2/1/2013 - ROBINS AIR FORCE BASE, Ga. -- It would be impossible to routinely and safely land a plane as big as the C-5 without ensuring the landing gears were fully functioning.
That's why the employees in Bldg. 125 test those critical parts during programmed depot maintenance to ensure C-5 missions all over the world go off without a hitch.
In January, there was bustling activity in the 559th Aircraft Maintenance Squadron's landing gear shop due to the arrival of a new landing gear test stand.
The prototype, currently being assembled and tested, could significantly impact operations in terms of workplace safety, ergonomics and supply chain supportability issues.
Not to mention cost.
With teamwork on research, design and installation from the C-5 System Program Office and General Atomics Systems Integration, the first of two new stands should soon be up and running with validation. "This has been several years in the making, and now it's finally coming to fruition," said Edward Messer, 559th AMXS landing gear shop supervisor.
When a landing gear is brought to the site, a test stand would have to be lowered to lift it into position so workers could begin testing it.
With the new stand, no lifting of the part is required since the platform acts as a 'drawbridge,' allowing the gear to be driven straight inside.
"Our workers are pretty excited about the newer stands," continued Messer. "It will make the work easier as far as hooking up the landing gear, diagnostics and help with any troubleshooting."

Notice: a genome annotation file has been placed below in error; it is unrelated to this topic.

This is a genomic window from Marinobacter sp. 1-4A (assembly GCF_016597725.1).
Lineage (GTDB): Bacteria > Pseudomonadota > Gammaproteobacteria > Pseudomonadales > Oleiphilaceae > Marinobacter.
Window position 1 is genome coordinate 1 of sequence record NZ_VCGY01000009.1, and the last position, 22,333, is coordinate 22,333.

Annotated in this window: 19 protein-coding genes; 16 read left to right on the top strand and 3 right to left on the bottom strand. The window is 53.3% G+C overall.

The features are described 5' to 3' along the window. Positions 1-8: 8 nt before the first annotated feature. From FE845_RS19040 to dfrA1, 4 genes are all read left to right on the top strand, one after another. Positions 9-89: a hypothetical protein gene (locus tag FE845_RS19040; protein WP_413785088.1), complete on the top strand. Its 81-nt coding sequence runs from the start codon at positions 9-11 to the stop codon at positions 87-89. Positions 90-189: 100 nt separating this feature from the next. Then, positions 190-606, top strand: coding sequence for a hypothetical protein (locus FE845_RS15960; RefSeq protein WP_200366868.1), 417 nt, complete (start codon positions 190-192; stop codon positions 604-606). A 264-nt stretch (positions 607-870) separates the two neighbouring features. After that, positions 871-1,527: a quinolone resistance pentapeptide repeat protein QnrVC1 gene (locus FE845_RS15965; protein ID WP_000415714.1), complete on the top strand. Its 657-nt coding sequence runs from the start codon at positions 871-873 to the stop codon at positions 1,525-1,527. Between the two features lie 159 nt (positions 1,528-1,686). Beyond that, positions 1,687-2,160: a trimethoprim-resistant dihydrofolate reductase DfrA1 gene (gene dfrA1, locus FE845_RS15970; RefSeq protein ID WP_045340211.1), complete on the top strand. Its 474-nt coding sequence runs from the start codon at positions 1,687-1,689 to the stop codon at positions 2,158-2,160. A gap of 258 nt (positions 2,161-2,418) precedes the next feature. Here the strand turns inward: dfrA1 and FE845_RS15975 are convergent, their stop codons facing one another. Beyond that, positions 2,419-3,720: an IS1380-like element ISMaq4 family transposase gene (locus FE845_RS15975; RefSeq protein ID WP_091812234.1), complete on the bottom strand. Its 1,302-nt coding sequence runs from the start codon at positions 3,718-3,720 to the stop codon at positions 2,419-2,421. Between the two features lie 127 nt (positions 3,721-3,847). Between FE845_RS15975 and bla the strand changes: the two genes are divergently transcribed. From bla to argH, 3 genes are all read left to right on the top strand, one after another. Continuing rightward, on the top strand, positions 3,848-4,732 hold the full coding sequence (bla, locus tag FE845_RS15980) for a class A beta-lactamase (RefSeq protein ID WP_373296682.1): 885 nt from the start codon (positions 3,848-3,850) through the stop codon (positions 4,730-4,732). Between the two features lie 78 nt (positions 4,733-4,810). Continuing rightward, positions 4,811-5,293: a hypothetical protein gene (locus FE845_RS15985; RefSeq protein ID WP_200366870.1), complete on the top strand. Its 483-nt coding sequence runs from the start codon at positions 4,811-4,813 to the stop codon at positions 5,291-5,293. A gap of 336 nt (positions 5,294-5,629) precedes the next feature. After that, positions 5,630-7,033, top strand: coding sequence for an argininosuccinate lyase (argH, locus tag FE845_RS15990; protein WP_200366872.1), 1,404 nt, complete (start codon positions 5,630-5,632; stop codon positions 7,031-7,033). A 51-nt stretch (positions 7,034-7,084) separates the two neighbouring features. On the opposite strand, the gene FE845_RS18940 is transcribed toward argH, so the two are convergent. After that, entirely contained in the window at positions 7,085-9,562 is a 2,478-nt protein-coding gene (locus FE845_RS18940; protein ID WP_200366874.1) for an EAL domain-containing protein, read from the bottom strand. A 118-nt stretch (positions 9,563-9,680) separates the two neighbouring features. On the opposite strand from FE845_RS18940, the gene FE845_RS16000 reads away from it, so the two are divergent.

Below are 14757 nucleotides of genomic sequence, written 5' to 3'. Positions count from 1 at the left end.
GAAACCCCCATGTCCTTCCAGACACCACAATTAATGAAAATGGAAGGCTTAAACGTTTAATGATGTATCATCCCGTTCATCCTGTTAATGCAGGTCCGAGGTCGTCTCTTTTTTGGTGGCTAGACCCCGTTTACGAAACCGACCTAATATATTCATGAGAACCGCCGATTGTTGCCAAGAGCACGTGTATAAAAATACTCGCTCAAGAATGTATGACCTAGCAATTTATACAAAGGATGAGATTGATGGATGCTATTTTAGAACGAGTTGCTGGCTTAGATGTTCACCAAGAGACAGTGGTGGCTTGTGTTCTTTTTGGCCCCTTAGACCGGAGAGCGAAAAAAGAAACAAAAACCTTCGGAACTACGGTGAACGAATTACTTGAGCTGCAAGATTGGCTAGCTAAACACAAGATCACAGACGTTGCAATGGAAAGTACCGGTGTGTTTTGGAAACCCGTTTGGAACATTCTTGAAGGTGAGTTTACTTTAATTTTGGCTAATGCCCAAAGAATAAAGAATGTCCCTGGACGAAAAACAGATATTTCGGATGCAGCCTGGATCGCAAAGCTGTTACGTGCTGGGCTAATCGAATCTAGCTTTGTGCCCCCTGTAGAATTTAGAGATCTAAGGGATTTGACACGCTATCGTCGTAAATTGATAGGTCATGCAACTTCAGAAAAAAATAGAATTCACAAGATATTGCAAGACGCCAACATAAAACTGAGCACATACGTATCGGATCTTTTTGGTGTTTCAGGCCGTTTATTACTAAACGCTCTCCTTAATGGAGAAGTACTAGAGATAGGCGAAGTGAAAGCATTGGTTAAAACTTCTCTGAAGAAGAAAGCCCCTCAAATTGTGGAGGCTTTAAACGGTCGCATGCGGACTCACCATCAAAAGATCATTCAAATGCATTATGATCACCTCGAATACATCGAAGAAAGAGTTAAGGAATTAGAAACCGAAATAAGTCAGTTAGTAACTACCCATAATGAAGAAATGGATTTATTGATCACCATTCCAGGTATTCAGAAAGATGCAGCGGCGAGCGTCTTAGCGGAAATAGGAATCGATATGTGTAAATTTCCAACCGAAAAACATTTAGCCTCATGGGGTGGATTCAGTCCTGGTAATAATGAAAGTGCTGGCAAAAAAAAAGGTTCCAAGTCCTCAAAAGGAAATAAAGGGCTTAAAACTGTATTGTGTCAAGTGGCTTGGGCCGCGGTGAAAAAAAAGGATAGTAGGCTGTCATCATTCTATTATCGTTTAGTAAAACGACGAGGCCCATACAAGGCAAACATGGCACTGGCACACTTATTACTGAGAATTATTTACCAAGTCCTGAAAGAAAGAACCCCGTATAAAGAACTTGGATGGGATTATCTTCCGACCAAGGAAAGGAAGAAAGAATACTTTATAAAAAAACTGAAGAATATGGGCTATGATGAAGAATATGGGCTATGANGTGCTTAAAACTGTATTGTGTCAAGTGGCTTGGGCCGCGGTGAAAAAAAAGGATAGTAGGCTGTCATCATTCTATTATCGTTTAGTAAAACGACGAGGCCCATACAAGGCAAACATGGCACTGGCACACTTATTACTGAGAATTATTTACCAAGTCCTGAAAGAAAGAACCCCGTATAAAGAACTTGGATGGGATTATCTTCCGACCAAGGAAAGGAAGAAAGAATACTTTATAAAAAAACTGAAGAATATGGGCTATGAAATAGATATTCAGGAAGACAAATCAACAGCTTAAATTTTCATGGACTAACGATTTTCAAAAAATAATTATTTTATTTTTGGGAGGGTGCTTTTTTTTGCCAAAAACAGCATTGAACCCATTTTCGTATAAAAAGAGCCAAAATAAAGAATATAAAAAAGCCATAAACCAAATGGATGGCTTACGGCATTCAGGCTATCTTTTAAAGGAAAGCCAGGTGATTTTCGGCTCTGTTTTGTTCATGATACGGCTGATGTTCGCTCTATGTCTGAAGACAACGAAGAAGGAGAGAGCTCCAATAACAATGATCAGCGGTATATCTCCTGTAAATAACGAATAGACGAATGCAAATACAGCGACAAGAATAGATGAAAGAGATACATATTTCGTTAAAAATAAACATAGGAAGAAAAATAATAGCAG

"It will really help our mechanics," agreed C-5 field engineer Doug Nanez. "It will be more user friendly, assisting with their comfort and ease while working."
A more sophisticated digital control board (similar to a laptop) in the new stand also adds to an improved overall process. Its hydraulic valves will help test and ensure the correct landing gear is working exactly as it should.
"We can do a few more operational checks as well that we couldn't do before," Messer said.
Many parts in the old stand are now obsolete, resulting in time lost waiting for their arrival whenever a stand breaks down. The new stand will eliminate the wait, since many parts are now commercially readily available and interchangeable.
The new stand not only looks sturdier and most robust, but includes a wider stairwell, stairs and rails for safety, improved lighting, greater ease of access to utilities, as well as a wiring analyzing unit.
"It will essentially test the integrity of the wiring on the landing gear," said Ernie Ruiz with GA-SI. "Not only are we updating the technology for the controls in the stands, but again we're improving overall safety for the mechanic."
"The end goal is to continue to have a high quality landing gear for the C-5," he said. "The C-5 is projected to remain in service for another 30 years, and with these new landing gear stands, we are assured that having fully functional landing gear ready for aircraft going through PDM won't be a problem," said Dave Nakayama, 559th AMXS director.